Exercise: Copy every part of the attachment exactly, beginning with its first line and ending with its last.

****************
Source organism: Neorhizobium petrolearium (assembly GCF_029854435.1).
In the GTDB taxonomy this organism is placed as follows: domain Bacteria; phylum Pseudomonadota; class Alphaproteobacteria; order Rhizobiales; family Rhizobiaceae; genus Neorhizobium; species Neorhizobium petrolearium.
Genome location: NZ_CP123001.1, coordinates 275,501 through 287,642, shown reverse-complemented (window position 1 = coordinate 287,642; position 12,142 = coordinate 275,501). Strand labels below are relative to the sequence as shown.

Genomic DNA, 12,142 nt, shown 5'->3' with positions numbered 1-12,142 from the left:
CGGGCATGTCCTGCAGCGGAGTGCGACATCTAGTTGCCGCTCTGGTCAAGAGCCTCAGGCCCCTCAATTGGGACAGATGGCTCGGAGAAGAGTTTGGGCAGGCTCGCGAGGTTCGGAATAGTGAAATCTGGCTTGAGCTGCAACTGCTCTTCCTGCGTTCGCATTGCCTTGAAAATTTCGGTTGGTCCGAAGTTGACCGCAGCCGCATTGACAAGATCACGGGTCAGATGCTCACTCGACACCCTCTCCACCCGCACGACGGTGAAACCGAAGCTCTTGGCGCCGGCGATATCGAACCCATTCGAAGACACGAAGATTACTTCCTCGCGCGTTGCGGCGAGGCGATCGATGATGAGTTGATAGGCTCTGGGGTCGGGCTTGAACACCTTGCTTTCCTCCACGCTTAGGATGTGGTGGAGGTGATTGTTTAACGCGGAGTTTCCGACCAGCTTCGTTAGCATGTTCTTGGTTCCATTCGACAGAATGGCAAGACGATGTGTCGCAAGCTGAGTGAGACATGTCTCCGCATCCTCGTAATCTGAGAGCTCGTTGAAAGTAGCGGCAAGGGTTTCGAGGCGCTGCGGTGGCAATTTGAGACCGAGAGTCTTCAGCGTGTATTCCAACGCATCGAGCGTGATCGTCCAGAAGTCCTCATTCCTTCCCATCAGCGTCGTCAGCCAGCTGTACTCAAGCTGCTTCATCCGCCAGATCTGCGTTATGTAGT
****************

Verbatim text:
Source organism: Neorhizobium petrolearium (assembly GCF_029854435.1).
In the GTDB taxonomy this organism is placed as follows: domain Bacteria; phylum Pseudomonadota; class Alphaproteobacteria; order Rhizobiales; family Rhizobiaceae; genus Neorhizobium; species Neorhizobium petrolearium.
Genome location: NZ_CP123001.1, coordinates 275,501 through 287,642, shown reverse-complemented (window position 1 = coordinate 287,642; position 12,142 = coordinate 275,501). Strand labels below are relative to the sequence as shown.

Genomic DNA, 12,142 nt, shown 5'->3' with positions numbered 1-12,142 from the left:
CGGGCATGTCCTGCAGCGGAGTGCGACATCTAGTTGCCGCTCTGGTCAAGAGCCTCAGGCCCCTCAATTGGGACAGATGGCTCGGAGAAGAGTTTGGGCAGGCTCGCGAGGTTCGGAATAGTGAAATCTGGCTTGAGCTGCAACTGCTCTTCCTGCGTTCGCATTGCCTTGAAAATTTCGGTTGGTCCGAAGTTGACCGCAGCCGCATTGACAAGATCACGGGTCAGATGCTCACTCGACACCCTCTCCACCCGCACGACGGTGAAACCGAAGCTCTTGGCGCCGGCGATATCGAACCCATTCGAAGACACGAAGATTACTTCCTCGCGCGTTGCGGCGAGGCGATCGATGATGAGTTGATAGGCTCTGGGGTCGGGCTTGAACACCTTGCTTTCCTCCACGCTTAGGATGTGGTGGAGGTGATTGTTTAACGCGGAGTTTCCGACCAGCTTCGTTAGCATGTTCTTGGTTCCATTCGACAGAATGGCAAGACGATGTGTCGCAAGCTGAGTGAGACATGTCTCCGCATCCTCGTAATCTGAGAGCTCGTTGAAAGTAGCGGCAAGGGTTTCGAGGCGCTGCGGTGGCAATTTGAGACCGAGAGTCTTCAGCGTGTATTCCAACGCATCGAGCGTGATCGTCCAGAAGTCCTCATTCCTTCCCATCAGCGTCGTCAGCCAGCTGTACTCAAGCTGCTTCATCCGCCAGATCTGCGTTATGTAGT